As of 2019, Denver was short about 100,000 homes for people who make less than the median income, according to a report from the city’s planning department. In human terms, that means you’re going to have a hard time finding housing and making ends meet whether you live alone and make under $56,000 or you have a family of four and pull in less than $80,000.
Rent control isn’t allowed in Denver, so in 2016 elected officials and city planners conceived a workaround aimed at making a dent in the affordable housing shortage. The zoning change, specific to the area around the 38th & Blake RTD station in the River North section of Five Points, let developers build up to 16 stories — if they promised to bake less pricey homes into their projects.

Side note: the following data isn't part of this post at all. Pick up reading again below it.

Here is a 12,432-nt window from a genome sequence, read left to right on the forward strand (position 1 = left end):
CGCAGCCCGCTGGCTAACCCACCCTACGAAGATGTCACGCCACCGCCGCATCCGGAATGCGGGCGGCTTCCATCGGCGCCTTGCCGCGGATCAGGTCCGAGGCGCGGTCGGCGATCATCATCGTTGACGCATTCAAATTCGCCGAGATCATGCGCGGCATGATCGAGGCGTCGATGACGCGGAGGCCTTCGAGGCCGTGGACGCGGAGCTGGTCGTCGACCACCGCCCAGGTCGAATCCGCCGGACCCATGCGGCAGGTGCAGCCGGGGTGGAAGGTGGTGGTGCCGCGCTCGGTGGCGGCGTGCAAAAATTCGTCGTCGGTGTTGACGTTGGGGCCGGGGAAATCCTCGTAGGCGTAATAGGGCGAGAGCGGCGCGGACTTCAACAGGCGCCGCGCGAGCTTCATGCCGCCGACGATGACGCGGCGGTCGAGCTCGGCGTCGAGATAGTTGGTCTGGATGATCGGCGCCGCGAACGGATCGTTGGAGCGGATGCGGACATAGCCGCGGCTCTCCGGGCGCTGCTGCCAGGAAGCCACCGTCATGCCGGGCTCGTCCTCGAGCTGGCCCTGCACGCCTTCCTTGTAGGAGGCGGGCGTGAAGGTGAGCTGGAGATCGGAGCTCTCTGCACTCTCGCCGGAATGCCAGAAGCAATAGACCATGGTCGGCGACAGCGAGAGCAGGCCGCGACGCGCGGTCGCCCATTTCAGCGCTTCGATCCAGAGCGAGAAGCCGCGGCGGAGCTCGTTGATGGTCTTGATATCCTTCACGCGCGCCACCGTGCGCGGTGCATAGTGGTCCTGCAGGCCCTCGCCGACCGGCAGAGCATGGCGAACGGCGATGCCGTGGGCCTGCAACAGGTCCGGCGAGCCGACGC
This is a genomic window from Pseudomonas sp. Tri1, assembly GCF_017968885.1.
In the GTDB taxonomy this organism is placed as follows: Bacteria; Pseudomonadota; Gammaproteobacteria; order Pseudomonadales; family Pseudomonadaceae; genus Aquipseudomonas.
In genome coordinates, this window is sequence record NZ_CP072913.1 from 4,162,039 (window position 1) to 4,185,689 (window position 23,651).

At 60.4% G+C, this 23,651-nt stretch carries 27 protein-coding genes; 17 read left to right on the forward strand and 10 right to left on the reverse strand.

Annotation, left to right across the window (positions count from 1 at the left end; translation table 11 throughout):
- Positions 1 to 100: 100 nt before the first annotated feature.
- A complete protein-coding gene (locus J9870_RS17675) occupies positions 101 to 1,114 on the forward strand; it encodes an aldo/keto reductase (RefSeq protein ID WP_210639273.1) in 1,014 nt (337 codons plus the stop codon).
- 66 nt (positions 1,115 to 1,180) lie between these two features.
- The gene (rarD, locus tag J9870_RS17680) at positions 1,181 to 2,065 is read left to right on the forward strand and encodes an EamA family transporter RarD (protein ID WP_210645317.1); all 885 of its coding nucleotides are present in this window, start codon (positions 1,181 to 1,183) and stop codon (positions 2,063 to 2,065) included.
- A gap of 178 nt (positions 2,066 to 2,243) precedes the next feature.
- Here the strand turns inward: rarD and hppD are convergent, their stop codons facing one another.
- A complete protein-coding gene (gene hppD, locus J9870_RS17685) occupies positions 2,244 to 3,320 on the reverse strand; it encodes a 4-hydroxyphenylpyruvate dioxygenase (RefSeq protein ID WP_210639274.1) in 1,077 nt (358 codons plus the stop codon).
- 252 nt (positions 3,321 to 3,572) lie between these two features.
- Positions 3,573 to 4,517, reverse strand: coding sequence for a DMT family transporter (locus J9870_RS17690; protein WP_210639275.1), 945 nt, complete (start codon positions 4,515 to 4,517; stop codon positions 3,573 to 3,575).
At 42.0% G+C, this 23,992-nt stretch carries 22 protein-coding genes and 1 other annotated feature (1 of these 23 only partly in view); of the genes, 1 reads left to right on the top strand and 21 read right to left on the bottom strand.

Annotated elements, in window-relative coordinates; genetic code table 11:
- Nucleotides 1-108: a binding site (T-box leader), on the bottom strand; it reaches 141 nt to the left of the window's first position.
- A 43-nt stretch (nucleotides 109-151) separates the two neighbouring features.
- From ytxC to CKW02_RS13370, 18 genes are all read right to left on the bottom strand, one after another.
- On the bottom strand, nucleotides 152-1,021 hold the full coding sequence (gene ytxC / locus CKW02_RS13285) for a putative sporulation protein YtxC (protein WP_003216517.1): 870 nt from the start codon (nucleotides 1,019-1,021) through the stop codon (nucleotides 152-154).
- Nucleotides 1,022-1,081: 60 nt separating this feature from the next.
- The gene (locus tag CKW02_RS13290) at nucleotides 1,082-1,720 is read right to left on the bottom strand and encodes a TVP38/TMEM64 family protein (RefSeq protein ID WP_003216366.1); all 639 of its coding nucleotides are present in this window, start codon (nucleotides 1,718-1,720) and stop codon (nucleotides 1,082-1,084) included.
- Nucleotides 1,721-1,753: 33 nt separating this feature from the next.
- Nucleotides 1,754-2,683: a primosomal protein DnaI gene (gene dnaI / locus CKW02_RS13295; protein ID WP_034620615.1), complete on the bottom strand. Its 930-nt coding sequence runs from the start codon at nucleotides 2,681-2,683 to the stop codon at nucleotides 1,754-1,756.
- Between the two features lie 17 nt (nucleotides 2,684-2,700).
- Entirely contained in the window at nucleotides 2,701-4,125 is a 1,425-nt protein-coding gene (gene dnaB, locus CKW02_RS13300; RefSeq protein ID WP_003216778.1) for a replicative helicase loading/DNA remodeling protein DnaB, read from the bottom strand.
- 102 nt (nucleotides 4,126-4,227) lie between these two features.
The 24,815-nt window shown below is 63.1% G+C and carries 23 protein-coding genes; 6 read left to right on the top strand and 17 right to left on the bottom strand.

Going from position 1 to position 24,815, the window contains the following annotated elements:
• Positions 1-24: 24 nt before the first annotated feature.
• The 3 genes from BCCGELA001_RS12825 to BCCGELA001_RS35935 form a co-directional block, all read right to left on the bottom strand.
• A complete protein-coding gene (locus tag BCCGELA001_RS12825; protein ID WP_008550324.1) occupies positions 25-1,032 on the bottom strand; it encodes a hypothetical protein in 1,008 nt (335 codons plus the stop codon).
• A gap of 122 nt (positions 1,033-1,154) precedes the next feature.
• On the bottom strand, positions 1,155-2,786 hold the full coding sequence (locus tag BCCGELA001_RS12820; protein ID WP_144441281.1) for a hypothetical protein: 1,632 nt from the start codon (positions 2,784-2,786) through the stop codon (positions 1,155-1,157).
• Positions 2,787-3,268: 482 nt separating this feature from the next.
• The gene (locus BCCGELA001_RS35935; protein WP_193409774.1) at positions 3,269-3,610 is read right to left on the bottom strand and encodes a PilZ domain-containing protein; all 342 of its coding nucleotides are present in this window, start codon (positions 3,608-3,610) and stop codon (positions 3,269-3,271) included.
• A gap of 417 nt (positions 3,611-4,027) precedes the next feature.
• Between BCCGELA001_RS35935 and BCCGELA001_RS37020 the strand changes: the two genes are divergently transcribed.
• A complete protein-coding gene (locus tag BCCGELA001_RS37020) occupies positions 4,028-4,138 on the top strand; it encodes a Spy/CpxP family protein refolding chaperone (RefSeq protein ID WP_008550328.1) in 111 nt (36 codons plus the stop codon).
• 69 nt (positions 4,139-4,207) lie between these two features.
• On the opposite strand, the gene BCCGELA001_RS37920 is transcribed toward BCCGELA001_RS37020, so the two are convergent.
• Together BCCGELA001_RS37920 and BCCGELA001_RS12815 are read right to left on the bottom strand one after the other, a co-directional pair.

Height incentives are not new to American cities, but they were new to Denver at the time. Like fishermen picking a lure, city officials debated how best to get developers to bite on building below-market homes that return smaller profits. Theoretically, more height would allow for extra units, helping developers make up the cost of cheaper ones (and then some). Proponents saw the new zoning as a win-win that gets the government what it wants — a compact, walkable neighborhood near transit where people who aren’t wealthy can live — and gets developers a profitable bottom line.
Officials had hoped the incentive would produce projects with 10 percent of their homes priced below the going rate. Four years after its conception and two years after it became official, the zoning lever has resulted in 643 planned or existing apartments, 36 of them deemed “affordable,” according to Denver Community Planning and Development. In other words, 5.6 percent of new apartments are priced below-market.